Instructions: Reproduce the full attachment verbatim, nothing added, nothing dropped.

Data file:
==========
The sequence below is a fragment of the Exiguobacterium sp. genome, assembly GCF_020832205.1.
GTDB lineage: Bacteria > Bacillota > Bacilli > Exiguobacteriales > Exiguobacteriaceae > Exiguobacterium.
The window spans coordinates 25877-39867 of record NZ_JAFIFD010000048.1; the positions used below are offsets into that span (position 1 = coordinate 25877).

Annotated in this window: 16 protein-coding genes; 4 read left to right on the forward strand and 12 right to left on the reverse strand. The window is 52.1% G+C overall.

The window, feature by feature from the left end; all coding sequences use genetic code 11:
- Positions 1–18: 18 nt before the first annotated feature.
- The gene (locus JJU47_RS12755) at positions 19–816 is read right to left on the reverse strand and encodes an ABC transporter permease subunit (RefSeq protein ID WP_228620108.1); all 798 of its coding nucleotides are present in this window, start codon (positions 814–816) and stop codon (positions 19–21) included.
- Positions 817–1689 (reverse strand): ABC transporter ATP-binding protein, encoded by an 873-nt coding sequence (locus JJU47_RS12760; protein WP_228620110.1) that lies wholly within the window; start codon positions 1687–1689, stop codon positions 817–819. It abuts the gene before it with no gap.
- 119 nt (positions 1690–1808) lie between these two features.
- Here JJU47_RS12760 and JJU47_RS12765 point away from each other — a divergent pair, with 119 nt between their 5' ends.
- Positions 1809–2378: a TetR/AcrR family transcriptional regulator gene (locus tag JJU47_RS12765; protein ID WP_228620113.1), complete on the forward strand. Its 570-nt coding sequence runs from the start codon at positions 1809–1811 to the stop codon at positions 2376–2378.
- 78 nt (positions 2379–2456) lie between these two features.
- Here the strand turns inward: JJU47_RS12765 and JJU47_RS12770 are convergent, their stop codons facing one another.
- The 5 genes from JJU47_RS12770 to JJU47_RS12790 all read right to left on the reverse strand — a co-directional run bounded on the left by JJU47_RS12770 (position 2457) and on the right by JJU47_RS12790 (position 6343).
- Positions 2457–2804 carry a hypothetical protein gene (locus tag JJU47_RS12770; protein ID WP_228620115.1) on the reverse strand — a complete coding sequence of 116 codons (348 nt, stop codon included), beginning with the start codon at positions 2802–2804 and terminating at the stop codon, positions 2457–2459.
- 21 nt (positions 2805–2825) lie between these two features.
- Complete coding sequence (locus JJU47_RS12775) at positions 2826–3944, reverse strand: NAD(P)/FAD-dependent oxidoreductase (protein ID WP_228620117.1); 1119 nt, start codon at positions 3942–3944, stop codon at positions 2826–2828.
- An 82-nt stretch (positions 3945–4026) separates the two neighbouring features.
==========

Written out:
The sequence below is a fragment of the Exiguobacterium sp. genome, assembly GCF_020832205.1.
GTDB lineage: Bacteria > Bacillota > Bacilli > Exiguobacteriales > Exiguobacteriaceae > Exiguobacterium.
The window spans coordinates 25877-39867 of record NZ_JAFIFD010000048.1; the positions used below are offsets into that span (position 1 = coordinate 25877).

Annotated in this window: 16 protein-coding genes; 4 read left to right on the forward strand and 12 right to left on the reverse strand. The window is 52.1% G+C overall.

The window, feature by feature from the left end; all coding sequences use genetic code 11:
- Positions 1–18: 18 nt before the first annotated feature.
- The gene (locus JJU47_RS12755) at positions 19–816 is read right to left on the reverse strand and encodes an ABC transporter permease subunit (RefSeq protein ID WP_228620108.1); all 798 of its coding nucleotides are present in this window, start codon (positions 814–816) and stop codon (positions 19–21) included.
- Positions 817–1689 (reverse strand): ABC transporter ATP-binding protein, encoded by an 873-nt coding sequence (locus JJU47_RS12760; protein WP_228620110.1) that lies wholly within the window; start codon positions 1687–1689, stop codon positions 817–819. It abuts the gene before it with no gap.
- 119 nt (positions 1690–1808) lie between these two features.
- Here JJU47_RS12760 and JJU47_RS12765 point away from each other — a divergent pair, with 119 nt between their 5' ends.
- Positions 1809–2378: a TetR/AcrR family transcriptional regulator gene (locus tag JJU47_RS12765; protein ID WP_228620113.1), complete on the forward strand. Its 570-nt coding sequence runs from the start codon at positions 1809–1811 to the stop codon at positions 2376–2378.
- 78 nt (positions 2379–2456) lie between these two features.
- Here the strand turns inward: JJU47_RS12765 and JJU47_RS12770 are convergent, their stop codons facing one another.
- The 5 genes from JJU47_RS12770 to JJU47_RS12790 all read right to left on the reverse strand — a co-directional run bounded on the left by JJU47_RS12770 (position 2457) and on the right by JJU47_RS12790 (position 6343).
- Positions 2457–2804 carry a hypothetical protein gene (locus tag JJU47_RS12770; protein ID WP_228620115.1) on the reverse strand — a complete coding sequence of 116 codons (348 nt, stop codon included), beginning with the start codon at positions 2802–2804 and terminating at the stop codon, positions 2457–2459.
- 21 nt (positions 2805–2825) lie between these two features.
- Complete coding sequence (locus JJU47_RS12775) at positions 2826–3944, reverse strand: NAD(P)/FAD-dependent oxidoreductase (protein ID WP_228620117.1); 1119 nt, start codon at positions 3942–3944, stop codon at positions 2826–2828.
- An 82-nt stretch (positions 3945–4026) separates the two neighbouring features.